Manitoba’s first ‘bee-to-bottle’ meadery will launch this fall, with hopes that the sweet honey wine will bring people together.
“I want people, when they’re sitting at the table, I want to make sure that Bee Boyzz brought them to the table,” said Kon Paseschnikoff. “When you make mead, you make people happy.”
Kon and Julie Paseschnikoff, beekeepers and owners of Bee Boyzz Honey, will soon unveil Bee Boyzz Meadery. They’ve developed saskatoon berry, strawberry-rhubarb, and pear flavours using Manitoba fruit.
“I just want to keep the honey and the fruit Manitoba,” Kon said.
While mead has been made in Manitoba before, the Paseschnikoffs are the first craft meadery to use their own honey.
The Paseschnikoff farm began in the 1960s, when Kon’s father came to Canada from Venezuela. Kon Paseschnikoff Sr. was a beekeeper in Venezuela, and continued this as a hobby in Canada. The farm’s main function was as a market garden, and after awhile the beekeeping fell by the wayside.
Shortly before he died, Kon’s father suggested that Kon get back into beekeeping. Kon balked initially, but eventually gave in. He got his bees the day after his father’s funeral.
These days, the Paseschnikoffs don’t grow veggies. They operate about 175 hives in the Pembina Valley, Assiniboine Valley, Sanford, Oak Bluff and Winnipeg.
A few years ago they were looking for ways to diversify. Bulk honey prices were bad and they had excess honey. Julie developed flavoured honey — a lengthy process of research, sourcing, tasting and blending the flavours. No sooner did she have labels on her first jars and Kon had another idea: mead.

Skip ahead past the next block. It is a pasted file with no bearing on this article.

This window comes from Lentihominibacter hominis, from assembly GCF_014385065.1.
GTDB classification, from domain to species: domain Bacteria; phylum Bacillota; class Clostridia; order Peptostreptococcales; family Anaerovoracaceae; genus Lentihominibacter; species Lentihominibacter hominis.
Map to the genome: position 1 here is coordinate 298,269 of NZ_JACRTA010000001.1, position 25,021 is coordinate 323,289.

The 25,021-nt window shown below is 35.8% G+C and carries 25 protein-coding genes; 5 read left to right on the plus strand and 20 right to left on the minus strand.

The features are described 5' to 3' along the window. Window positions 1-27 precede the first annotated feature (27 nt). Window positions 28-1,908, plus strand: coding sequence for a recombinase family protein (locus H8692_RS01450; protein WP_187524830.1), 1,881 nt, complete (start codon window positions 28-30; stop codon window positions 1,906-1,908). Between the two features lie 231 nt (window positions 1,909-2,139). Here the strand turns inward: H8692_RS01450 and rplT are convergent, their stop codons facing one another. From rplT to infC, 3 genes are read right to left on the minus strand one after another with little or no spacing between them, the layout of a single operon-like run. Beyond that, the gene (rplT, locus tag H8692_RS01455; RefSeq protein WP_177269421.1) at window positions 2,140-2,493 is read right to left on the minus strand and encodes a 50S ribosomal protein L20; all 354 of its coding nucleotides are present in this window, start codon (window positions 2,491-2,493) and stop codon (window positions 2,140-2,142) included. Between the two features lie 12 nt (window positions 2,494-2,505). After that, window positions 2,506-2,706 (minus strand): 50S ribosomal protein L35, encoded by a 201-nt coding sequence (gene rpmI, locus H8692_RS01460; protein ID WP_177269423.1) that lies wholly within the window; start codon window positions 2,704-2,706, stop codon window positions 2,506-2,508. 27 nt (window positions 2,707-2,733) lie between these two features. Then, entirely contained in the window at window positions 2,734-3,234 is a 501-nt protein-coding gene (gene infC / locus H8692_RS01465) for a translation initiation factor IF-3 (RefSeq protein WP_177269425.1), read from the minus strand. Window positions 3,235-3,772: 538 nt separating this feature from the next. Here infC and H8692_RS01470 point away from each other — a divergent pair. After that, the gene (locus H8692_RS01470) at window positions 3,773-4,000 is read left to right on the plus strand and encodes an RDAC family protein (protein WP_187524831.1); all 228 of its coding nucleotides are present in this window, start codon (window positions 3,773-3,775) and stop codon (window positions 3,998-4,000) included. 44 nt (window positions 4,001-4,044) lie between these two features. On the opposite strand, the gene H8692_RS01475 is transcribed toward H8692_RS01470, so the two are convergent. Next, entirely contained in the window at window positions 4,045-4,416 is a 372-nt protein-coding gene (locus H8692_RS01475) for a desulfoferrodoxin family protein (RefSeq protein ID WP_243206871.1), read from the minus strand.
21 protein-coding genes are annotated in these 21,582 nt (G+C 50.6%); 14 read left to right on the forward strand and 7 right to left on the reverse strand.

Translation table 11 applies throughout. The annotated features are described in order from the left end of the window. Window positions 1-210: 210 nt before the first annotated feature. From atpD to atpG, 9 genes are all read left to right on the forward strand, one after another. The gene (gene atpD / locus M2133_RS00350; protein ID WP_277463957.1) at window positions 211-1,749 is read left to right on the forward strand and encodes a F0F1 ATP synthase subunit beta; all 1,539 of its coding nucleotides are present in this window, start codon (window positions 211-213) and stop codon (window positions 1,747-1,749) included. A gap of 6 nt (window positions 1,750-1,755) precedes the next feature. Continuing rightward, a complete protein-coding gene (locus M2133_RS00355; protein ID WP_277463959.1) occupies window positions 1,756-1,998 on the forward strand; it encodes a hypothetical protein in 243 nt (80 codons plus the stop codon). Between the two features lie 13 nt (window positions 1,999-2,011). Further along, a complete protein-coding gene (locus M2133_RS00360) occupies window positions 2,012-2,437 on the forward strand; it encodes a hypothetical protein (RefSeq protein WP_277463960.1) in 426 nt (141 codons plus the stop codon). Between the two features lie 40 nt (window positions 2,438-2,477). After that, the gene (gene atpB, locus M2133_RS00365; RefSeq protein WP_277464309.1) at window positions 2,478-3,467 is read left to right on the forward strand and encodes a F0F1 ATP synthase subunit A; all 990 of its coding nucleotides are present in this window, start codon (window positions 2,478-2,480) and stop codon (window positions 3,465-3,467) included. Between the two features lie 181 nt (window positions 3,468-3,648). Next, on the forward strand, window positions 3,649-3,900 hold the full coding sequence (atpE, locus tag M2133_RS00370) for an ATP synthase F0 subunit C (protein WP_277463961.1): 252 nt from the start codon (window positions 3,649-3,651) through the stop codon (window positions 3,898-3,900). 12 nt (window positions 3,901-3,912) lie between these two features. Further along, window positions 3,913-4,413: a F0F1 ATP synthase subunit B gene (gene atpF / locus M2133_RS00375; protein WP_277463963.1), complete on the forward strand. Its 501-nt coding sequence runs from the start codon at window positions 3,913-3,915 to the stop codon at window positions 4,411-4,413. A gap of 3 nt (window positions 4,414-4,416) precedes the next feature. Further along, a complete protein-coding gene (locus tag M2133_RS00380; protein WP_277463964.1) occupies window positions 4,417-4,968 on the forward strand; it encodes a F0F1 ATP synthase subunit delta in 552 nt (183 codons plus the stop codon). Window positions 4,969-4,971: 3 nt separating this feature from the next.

“She almost kicked me out. I was almost living in the shop,” Kon joked.
What followed was two years of research — visiting meaderies in British Columbia, attending courses in California and researching liquor laws — and making batch after batch of experimental honey wine.
One thing they learned was that, as Prairie-dwellers, they had access to exceptional honey. At a mead-making course in the States, they met fellow beekeepers who’d brought honey to taste.
Some of what they saw was black and strong. The Paseschnikoffs’ honey was pale yellow with the flavours of canola and alfalfa. Some of the American beekeepers couldn’t believe that it hadn’t been bleached or processed.
“I will tell you, we make the nicest honey,” Kon said.
Their traditional mead is pale and golden like white wine and sweet and mild in flavour.
They also made a blueberry mead for Julie’s 50th birthday. The crimson beverage with deep blueberry notes was a resounding hit, they said.
Now, just weeks from hitting store shelves, the Paseschnikoffs are nervous and excited. This is their retirement money on the line, Kon said, adding he’s often been tempted to quit.
Preparations are ongoing for the first bottling, the Paseschnikoffs say. They’re still finishing up reams of paperwork and waiting for their labels to come.
“This has been a long, long process,” Julie said, “and it will continue to be.”
“We push each other, and I think for us all this has really brought us even closer together,” Julie said. “It’s coming together, slowly but surely.”